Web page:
I am baaaacccckkkk! Since Yoga Teacher Training finished I took some time off from yoga and blogging because I had a lot to process. Not just mentally, but physically too. 9 months of training finally ended and I was tired yet refreshed. So much started to fill my head after I got my certificate that I couldn’t sit down and write a weekly blog entry. I couldn’t practice yoga physically because my body was tired. I had to practice mindfulness, appreciation, gratitude…..all of this lead me to the idea of doing a few series sets for my blog. I had a slight set back with my ED not too long ago and I became fixated on a body part—my usual. Then the lightbulb went off! Here was my first series set for imageoftheheart. I wanted to write about how a survivor feels when their body begins to change during recovery. How horrifying, how liberating, how it can lead to relapse.
With all of that said, here ya go!
The thing about those of us with eating disorders is that we are very vain. We are also very controlling. We are controlling about a wide variety of aspects in our lives but we are mostly control our looks. Each and every one of us has a different fixation on a specific body part and we do certain rituals to ensure that it stays to our specific (mainly our ED) look. Some of us like the thigh gap, some like rib protrusion or scapular protrusion, some are about the belly, some are about the clavicle, or even the chest. Sometimes it is more than one. I had multiple body parts I would obsess with: the belly, clavicle, and my top quad, how muscular I was. Like most things about an eating disorder it is ritualistic and tiring.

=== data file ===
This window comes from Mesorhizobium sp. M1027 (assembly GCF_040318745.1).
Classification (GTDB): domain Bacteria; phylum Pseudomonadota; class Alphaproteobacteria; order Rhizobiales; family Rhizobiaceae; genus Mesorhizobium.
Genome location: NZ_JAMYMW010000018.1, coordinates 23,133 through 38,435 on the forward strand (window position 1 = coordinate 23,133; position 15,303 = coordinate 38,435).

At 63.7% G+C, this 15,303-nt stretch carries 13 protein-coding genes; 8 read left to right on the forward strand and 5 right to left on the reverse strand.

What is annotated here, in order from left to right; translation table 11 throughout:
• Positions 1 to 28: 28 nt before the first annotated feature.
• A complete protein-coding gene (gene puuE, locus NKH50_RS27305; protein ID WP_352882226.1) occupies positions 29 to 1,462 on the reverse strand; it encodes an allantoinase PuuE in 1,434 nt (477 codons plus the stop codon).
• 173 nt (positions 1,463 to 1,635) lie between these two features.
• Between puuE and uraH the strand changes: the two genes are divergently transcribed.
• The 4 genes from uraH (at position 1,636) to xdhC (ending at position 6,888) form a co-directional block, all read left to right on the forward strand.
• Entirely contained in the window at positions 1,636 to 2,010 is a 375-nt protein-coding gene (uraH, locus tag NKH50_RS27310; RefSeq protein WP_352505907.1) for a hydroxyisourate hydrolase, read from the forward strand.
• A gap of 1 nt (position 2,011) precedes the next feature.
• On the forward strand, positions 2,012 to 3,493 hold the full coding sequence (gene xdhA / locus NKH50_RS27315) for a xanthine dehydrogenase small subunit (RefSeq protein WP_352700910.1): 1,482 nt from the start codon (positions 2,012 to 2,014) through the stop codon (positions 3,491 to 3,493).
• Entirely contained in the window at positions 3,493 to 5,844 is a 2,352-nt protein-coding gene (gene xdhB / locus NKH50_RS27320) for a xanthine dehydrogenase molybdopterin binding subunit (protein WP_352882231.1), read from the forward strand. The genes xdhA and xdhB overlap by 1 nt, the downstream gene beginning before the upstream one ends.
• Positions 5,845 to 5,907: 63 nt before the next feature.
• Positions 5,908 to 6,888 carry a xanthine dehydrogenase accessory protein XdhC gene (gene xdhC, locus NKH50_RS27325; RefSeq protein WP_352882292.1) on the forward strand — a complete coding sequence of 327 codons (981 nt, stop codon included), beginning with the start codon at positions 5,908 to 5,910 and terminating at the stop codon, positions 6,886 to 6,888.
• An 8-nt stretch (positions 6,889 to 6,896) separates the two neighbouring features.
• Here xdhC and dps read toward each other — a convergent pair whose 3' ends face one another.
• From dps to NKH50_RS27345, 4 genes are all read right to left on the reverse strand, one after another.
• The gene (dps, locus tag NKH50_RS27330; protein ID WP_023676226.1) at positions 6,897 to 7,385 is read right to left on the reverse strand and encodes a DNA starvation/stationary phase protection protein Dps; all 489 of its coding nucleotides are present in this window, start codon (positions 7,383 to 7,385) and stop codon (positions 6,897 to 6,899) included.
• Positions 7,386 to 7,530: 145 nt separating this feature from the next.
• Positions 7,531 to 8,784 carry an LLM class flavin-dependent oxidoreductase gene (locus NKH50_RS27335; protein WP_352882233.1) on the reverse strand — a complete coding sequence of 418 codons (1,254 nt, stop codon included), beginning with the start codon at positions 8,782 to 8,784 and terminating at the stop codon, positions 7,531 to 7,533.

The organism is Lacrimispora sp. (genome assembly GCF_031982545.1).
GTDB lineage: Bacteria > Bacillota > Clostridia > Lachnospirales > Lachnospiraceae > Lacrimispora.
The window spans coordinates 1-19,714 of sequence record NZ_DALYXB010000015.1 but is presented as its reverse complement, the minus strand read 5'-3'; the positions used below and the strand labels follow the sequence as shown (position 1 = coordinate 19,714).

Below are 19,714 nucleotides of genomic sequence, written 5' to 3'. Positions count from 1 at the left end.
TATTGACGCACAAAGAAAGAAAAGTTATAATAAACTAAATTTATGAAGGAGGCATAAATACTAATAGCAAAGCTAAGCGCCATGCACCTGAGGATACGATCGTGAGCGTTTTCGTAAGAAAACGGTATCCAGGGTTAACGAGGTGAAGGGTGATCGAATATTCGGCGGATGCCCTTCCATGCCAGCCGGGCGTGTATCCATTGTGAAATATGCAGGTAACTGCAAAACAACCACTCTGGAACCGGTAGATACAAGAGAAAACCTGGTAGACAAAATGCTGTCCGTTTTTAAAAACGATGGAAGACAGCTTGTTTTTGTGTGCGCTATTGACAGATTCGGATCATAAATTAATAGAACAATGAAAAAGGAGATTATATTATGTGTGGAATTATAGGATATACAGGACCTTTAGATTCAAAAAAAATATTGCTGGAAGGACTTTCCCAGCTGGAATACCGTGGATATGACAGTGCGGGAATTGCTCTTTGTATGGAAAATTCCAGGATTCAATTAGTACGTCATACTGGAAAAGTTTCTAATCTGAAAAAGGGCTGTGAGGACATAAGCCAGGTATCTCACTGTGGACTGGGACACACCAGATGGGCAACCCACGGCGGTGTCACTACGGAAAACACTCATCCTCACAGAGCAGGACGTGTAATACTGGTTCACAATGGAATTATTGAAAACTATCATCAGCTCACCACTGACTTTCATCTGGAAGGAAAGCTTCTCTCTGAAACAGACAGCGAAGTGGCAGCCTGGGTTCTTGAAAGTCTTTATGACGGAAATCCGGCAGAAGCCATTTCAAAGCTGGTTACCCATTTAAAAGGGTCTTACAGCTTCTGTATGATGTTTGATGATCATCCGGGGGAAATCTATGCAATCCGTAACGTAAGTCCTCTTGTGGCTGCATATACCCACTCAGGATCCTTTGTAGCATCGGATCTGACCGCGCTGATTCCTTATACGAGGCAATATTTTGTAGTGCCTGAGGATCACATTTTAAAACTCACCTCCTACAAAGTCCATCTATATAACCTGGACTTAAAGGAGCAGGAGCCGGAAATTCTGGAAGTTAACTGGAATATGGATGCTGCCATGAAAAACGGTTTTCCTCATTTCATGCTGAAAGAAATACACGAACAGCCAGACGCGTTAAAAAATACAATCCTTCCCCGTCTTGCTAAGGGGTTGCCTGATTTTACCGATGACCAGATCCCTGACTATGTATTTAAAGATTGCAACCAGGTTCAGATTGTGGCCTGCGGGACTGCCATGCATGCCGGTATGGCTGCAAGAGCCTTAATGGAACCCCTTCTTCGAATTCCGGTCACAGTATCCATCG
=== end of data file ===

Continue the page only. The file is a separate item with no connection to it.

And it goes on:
Every day I had my routine of body checking. Upon waking I would check my belly in the mirror from all sides to make sure I had not gained a belly (still do occasionally unfortunately) and put my hands around my waist to make sure I could still have a curvature and it “feel right”. I would then step on the scale (which I had to sneak around to get to because it was in my parents closest) and check my weight to see if it was within the appropriate range. Throughout the day I would check my clavicle-I was proud to have “clavicular cleavage”. And then I would check out my legs to see my definition and to make sure that above all else, I had no cellulite. Let me just say short season would be ultra tiring.
Anytime I passed a mirror or a reflective surface I had to take a look. I would check out my legs, my butt, and my side profile. I also had to check my hair and makeup. Melvin’s #1 rule: always look presentable. And if one thing would have changed (and usually it would because I had eaten something and Melvin made me see a dimple on my thigh, or my clavicle instantly went away) it was time to restrict, lift, or run many miles. Better yet all three! All of this to make sure I looked presentable, I was skinny, I was fit, to be well liked, and please those around me. The list could go on and on.
The moment recovery happens, your body begins to change and sometimes the body parts you constantly check are the ones that change. When the change happens a part of you feels great but mostly it feels horrible…..and this is what I am going to write about.